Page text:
The notion may not come easily to some New Statesman readers but we owe David Mellor a debt. When he spoke in 1989 of the press “drinking in the last-chance saloon”, he gave us a metaphor for the doomed fecklessness of editors and proprietors that is as potent as anything a Sun headline writer ever dreamed up.
His metaphor had to pass through a long period of ridicule or irrelevance as the saloon’s customers enjoyed round after round for 23 years, but now, thanks to the Leveson inquiry, it is back – and age has made it much more powerful.
That those who own and run our national papers were given so many last chances and that they squandered them so thoughtlessly and at such cost to so many surely removes the last doubt about the need to call time. We can now cast Lord Justice Leveson as the bartender who, shotgun at the ready, must sweep his drunken clientele into the street and bolt the door behind them.
When Mellor spoke of a last chance, he meant a last chance for self-regulation, the arrangement by which, since 1953, the press has been accountable to itself and not to any independent body when things go wrong. As followers of the Leveson inquiry will know, self-regulation gave us – or failed to prevent – hacking, blagging, the Sun’s Hillsborough coverage, the McCann affair, the Christopher Jefferies affair and much more.
So comprehensive has been its discrediting that even those who a few years ago boasted that it was an example to the world now accept that it didn’t adequately serve the British public and that its most recent incarnation as the Press Complaints Commission didn’t qualify as a regulator at all.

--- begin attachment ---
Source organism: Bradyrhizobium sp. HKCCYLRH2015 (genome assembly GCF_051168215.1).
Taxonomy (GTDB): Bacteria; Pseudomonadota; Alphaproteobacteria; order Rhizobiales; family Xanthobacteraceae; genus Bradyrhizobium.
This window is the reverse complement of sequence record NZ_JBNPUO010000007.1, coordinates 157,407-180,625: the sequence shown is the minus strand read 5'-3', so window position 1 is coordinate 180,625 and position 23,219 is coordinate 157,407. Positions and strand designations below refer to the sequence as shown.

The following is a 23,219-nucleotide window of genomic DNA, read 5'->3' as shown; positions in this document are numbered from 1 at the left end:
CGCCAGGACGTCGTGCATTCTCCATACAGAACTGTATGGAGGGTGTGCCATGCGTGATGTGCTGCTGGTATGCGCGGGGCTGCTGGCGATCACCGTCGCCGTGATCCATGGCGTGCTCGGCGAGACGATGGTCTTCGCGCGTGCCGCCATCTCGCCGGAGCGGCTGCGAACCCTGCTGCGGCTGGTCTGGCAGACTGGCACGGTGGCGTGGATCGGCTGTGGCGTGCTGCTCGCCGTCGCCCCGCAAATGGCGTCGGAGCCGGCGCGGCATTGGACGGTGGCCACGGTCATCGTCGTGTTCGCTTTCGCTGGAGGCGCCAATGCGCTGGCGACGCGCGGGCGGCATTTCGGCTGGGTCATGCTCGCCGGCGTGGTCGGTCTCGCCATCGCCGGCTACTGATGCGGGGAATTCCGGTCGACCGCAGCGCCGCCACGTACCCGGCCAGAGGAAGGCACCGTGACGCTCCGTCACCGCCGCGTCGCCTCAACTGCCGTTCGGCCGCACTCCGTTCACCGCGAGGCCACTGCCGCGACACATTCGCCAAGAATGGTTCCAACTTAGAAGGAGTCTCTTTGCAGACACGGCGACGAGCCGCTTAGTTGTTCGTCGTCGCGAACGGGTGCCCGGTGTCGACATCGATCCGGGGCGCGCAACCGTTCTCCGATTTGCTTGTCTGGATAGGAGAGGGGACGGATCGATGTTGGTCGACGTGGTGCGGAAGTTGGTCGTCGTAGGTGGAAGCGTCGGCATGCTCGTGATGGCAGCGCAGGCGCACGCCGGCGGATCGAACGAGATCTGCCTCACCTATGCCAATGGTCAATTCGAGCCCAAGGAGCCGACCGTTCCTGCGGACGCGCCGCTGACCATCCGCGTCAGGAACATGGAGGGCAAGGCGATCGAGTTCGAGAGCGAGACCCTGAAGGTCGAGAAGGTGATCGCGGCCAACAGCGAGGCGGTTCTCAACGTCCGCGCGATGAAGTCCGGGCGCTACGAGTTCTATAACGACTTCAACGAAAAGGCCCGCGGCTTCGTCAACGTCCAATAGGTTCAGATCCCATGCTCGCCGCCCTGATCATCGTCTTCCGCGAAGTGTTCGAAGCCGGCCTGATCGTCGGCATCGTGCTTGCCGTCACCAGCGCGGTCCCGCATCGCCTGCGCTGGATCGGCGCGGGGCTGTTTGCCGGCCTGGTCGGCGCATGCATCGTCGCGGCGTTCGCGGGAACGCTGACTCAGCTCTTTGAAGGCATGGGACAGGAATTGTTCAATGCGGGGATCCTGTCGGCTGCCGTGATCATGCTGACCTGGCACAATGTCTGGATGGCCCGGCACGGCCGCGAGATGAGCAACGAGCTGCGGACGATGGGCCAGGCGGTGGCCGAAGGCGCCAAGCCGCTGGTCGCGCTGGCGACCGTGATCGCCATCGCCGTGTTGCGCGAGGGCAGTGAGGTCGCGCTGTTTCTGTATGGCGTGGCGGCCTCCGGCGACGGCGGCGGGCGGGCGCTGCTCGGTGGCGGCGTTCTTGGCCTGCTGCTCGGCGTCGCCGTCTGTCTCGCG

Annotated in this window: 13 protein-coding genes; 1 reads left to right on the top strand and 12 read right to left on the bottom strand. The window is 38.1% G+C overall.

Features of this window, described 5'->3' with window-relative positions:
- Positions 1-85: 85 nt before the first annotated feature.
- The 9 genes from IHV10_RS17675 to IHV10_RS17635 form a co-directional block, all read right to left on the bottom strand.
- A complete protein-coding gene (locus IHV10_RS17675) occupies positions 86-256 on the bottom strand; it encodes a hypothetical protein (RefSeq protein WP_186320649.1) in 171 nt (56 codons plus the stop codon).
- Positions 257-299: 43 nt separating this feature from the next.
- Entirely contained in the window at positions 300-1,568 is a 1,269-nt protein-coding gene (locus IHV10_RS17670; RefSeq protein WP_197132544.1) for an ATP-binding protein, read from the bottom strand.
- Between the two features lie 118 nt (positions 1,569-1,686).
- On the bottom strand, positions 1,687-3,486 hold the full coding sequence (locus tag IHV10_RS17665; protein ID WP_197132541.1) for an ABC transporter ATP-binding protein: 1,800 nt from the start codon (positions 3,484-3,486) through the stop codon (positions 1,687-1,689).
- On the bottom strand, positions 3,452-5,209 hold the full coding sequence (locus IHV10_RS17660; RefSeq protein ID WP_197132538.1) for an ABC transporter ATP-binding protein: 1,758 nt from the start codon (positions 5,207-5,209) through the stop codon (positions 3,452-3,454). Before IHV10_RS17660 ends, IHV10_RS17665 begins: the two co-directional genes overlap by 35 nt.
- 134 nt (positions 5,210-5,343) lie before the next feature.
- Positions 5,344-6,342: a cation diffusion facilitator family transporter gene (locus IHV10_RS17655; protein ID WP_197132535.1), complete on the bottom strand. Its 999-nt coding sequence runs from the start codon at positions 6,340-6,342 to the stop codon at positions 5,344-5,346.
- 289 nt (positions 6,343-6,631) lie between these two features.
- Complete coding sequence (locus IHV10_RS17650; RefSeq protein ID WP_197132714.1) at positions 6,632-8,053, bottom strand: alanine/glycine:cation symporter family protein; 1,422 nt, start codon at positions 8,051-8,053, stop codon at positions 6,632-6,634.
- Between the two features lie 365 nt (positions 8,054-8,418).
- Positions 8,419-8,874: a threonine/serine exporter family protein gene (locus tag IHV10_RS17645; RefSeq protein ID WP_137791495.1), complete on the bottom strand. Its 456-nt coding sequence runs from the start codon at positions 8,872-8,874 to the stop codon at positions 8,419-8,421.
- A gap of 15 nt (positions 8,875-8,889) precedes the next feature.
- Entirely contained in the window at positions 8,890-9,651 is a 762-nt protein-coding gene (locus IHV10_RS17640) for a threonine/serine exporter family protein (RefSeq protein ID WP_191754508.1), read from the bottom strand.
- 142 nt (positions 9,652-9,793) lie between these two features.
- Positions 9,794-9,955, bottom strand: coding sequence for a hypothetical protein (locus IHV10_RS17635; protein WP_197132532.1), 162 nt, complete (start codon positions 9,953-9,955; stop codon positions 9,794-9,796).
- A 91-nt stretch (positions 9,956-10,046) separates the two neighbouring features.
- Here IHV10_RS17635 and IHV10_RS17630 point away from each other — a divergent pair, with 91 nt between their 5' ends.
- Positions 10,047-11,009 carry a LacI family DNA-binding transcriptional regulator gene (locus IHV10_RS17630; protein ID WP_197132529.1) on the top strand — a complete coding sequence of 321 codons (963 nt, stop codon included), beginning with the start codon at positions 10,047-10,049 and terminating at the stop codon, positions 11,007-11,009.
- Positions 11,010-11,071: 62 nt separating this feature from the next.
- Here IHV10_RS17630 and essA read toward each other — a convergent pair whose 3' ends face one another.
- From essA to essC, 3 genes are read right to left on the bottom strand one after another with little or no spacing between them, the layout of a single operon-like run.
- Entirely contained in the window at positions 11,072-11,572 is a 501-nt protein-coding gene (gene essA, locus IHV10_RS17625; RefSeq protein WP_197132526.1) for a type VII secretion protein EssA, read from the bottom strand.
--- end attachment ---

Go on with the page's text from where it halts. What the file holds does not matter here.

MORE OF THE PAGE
Raymond Snoddy, in his book The Good, the Bad and the Unacceptable, describes how, in 1990, a year after Mellor issued his warning, Rupert Murdoch asked the Calcutt committee (inquiring into privacy and press misconduct) for another chance. “Another chance?” asked a surprised panel member, alert to the brazenness of the request. Murdoch and his chums got away with it on that occasion. Are they brazen enough to come back and ask for yet another chance? You bet they are. Are we foolish enough to give them that chance? Let’s hope not.
Like the best metaphors, Mellor’s has additional dimensions. There is the last chance, yes, but there are also the saloon and the drinking. Not only are the editors and proprietors, it implies, getting away with things they oughtn’t to but they are getting drunk as they do it.
That’s close to the mark. Evidence at Leveson left us with a picture of newspaper executives wallowing in their power over politicians, the police and the public, while they threw money around with abandon (six-figure payments to private investigators; similar sums for disgraced employees).
Though they wring their hands in public about the state of the industry and falling sales, many newspapers (the Mail, the Sun, the Express, the Mirror, the Star) continue to bank substantial profits. A combined annual profit figure for these titles of £250m would not be far wide of the mark. Journalists may be losing their jobs but those in charge have been enjoying themselves.
Orwell warned us against overusing metaphors because they soon lose their power to conjure up an image in the reader’s mind. The last-chance saloon may have been knocking around for nearly a quarter of a century but I’m not giving up on it. As we wait to hear Lord Justice Leveson’s recommendations and editors and proprietors once again plead the case for self-regulation, Mellor’s metaphor seems more vivid and more useful than ever.
Brian Cathcart’s ebook “Everybody’s Hacked Off: Why We Don’t Have the Press We Deserve and What to Do About It” is published by Penguin (£1.99).